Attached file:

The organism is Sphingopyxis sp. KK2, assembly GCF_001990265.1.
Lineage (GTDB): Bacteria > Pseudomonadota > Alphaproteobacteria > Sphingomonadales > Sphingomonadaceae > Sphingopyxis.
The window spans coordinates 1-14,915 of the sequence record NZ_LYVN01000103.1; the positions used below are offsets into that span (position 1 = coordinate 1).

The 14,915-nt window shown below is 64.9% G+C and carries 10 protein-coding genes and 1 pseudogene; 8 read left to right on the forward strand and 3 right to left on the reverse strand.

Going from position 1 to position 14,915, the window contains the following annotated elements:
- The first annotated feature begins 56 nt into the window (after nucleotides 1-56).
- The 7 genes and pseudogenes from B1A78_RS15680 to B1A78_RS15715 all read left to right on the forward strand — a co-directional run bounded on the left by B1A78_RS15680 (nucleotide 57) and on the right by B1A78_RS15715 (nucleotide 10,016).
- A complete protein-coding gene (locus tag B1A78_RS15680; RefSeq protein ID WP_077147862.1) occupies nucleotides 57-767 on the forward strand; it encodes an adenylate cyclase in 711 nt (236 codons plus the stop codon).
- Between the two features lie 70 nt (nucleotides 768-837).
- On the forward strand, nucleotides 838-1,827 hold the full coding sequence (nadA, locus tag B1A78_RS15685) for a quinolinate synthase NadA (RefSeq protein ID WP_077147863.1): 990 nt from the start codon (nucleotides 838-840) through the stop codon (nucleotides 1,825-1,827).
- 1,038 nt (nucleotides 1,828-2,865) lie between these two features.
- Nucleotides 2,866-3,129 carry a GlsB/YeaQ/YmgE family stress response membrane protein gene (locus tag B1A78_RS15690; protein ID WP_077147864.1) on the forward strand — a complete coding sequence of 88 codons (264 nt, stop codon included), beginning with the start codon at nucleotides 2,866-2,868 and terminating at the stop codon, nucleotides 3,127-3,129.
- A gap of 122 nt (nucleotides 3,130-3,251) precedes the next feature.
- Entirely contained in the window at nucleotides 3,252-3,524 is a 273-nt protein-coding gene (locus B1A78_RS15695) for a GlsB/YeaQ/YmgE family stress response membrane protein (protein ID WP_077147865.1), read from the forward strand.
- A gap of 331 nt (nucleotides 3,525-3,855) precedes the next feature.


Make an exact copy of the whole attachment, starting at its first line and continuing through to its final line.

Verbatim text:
The organism is Sphingopyxis sp. KK2, assembly GCF_001990265.1.
Lineage (GTDB): Bacteria > Pseudomonadota > Alphaproteobacteria > Sphingomonadales > Sphingomonadaceae > Sphingopyxis.
The window spans coordinates 1-14,915 of the sequence record NZ_LYVN01000103.1; the positions used below are offsets into that span (position 1 = coordinate 1).

The 14,915-nt window shown below is 64.9% G+C and carries 10 protein-coding genes and 1 pseudogene; 8 read left to right on the forward strand and 3 right to left on the reverse strand.

Going from position 1 to position 14,915, the window contains the following annotated elements:
- The first annotated feature begins 56 nt into the window (after nucleotides 1-56).
- The 7 genes and pseudogenes from B1A78_RS15680 to B1A78_RS15715 all read left to right on the forward strand — a co-directional run bounded on the left by B1A78_RS15680 (nucleotide 57) and on the right by B1A78_RS15715 (nucleotide 10,016).
- A complete protein-coding gene (locus tag B1A78_RS15680; RefSeq protein ID WP_077147862.1) occupies nucleotides 57-767 on the forward strand; it encodes an adenylate cyclase in 711 nt (236 codons plus the stop codon).
- Between the two features lie 70 nt (nucleotides 768-837).
- On the forward strand, nucleotides 838-1,827 hold the full coding sequence (nadA, locus tag B1A78_RS15685) for a quinolinate synthase NadA (RefSeq protein ID WP_077147863.1): 990 nt from the start codon (nucleotides 838-840) through the stop codon (nucleotides 1,825-1,827).
- 1,038 nt (nucleotides 1,828-2,865) lie between these two features.
- Nucleotides 2,866-3,129 carry a GlsB/YeaQ/YmgE family stress response membrane protein gene (locus tag B1A78_RS15690; protein ID WP_077147864.1) on the forward strand — a complete coding sequence of 88 codons (264 nt, stop codon included), beginning with the start codon at nucleotides 2,866-2,868 and terminating at the stop codon, nucleotides 3,127-3,129.
- A gap of 122 nt (nucleotides 3,130-3,251) precedes the next feature.
- Entirely contained in the window at nucleotides 3,252-3,524 is a 273-nt protein-coding gene (locus B1A78_RS15695) for a GlsB/YeaQ/YmgE family stress response membrane protein (protein ID WP_077147865.1), read from the forward strand.
- A gap of 331 nt (nucleotides 3,525-3,855) precedes the next feature.